MS developed the search strategies that BK and AP approved. MS screened the article titles or abstracts against the inclusion and exclusion criteria. BK checked this step, and disagreements were resolved where necessary by consulting AP. MS and BK independently analysed the full text, and disagreements were resolved where necessary by consultation with AP. MS extracted the data, which BK and AP independently checked. MS assessed the risk of bias, which BK and AP independently checked and approved. BK and AP wrote the manuscript. All authors read and approved the submitted version.
Conflict of Interest
The authors declare that the research was conducted in the absence of any commercial or financial relationships that could be construed as a potential conflict of interest.
All claims expressed in this article are solely those of the authors and do not necessarily represent those of their affiliated organizations, or those of the publisher, the editors and the reviewers. Any product that may be evaluated in this article, or claim that may be made by its manufacturer, is not guaranteed or endorsed by the publisher.
Our special thanks go to Thomas Kohlmann, Professor for Methods of Community Medicine, for discussions on the data analysis. We thank Sabine Wittnebel for expert assistance in the retrieval and acquisition of full reports.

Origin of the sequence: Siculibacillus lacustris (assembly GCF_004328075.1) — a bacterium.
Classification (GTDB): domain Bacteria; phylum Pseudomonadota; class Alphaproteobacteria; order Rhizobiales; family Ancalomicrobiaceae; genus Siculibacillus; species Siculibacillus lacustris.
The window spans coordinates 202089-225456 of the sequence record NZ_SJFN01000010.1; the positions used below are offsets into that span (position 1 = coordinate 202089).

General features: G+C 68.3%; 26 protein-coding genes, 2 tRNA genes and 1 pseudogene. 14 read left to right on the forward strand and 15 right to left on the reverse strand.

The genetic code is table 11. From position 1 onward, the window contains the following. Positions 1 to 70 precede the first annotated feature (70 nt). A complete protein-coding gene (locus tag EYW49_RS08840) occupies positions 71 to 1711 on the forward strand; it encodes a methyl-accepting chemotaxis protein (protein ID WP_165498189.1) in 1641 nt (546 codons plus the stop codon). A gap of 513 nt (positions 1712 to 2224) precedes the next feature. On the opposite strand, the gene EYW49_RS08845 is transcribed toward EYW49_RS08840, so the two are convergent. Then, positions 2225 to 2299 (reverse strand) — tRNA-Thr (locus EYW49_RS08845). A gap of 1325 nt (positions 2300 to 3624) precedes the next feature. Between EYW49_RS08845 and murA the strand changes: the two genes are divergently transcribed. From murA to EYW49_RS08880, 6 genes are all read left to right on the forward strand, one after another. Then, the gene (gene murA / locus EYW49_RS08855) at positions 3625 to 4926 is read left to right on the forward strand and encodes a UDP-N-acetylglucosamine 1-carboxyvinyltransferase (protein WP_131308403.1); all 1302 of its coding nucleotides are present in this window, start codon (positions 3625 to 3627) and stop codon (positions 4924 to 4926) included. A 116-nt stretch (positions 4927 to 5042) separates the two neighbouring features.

The Supplementary Material for this article can be found online at: https://www.frontiersin.org/articles/10.3389/fnins.2021.740502/full#supplementary-material
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Keywords: brain energy metabolism, brain adenosine triphosphate, brain mass, blood glucose, type 1 diabetes mellitus, Selfish-Brain theory, systematic review
Citation: Sprengell M, Kubera B and Peters A (2021) Brain Mass (Energy) Resistant to Hyperglycaemic Oversupply: A Systematic Review. Front. Neurosci. 15:740502. doi: 10.3389/fnins.2021.740502
Received: 13 July 2021; Accepted: 13 October 2021;
Published: 04 November 2021.
Edited by:Jong-Min Kim, Seoul National University Bundang Hospital, South Korea
Reviewed by:Arturo Ortega, Centro de Investigación y de Estudios Avanzados del Instituto Politécnico Nacional, Mexico
Brenton T. Laing, National Institute on Drug Abuse (NIDA), United States
Copyright © 2021 Sprengell, Kubera and Peters. This is an open-access article distributed under the terms of the Creative Commons Attribution License (CC BY). The use, distribution or reproduction in other forums is permitted, provided the original author(s) and the copyright owner(s) are credited and that the original publication in this journal is cited, in accordance with accepted academic practice. No use, distribution or reproduction is permitted which does not comply with these terms.
*Correspondence: Achim Peters, email@example.com
†These authors have contributed equally to this work and share first authorship